As Amazon expands its devices lineup into another hardware category, shareholders will also lose out, as capital and focus is drawn away from the retail and web services operations. Unlike past hardware devices, smartphones aren't primarily media consumption devices. Whereas e-readers and tablets are meant to read books, watch movies and stream music, smartphones users are more inclined to make phone calls, text message, read the news and access social media platforms. Smartphones don't appear to present Amazon with a compelling opportunity to expand its distribution of media and services. Even on phablets, video consumption is generally not a primary activity, nor is reading books. That leaves music sales as the main potential beneficiary of an Amazon smartphone, a market where Amazon is the last major player selling MP3s, while competitors are now streaming music. A smartphone attached to a dying music service is not worthwhile for shareholders.
Unlike the tablet market, where Amazon attempted to disrupt the dominance of highly-priced competitors with a high quality and low-cost option, the smartphone market is already awash with low-cost and high-quality devices. The Moto E has a price tag of just $130, while for another $20, users can get the Moto G, a device with a 720p screen, both of which are running Google-approved variants of Android.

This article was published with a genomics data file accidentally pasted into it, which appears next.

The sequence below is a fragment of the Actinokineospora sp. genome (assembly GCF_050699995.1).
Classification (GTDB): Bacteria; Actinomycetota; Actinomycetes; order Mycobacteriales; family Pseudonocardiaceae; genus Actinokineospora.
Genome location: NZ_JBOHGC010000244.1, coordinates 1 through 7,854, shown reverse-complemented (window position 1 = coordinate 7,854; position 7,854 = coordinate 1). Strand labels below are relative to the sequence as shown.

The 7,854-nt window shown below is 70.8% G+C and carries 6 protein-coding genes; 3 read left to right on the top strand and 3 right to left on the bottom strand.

While Amazon should be lauded for attempting to actually innovate in the smartphone space, if rumors regarding a 3D display capability based on tracking eye movement are accurate, they represent a gimmick more than a genuinely useful feature for smartphone users. 3D viewing has already failed on TVs, what 3D content exists tends to be over-the-top and difficult to watch. There is little likelihood that a 3D display on a much smaller screen will provide any real value to the end-user, but it will drive up costs of development and cost of production.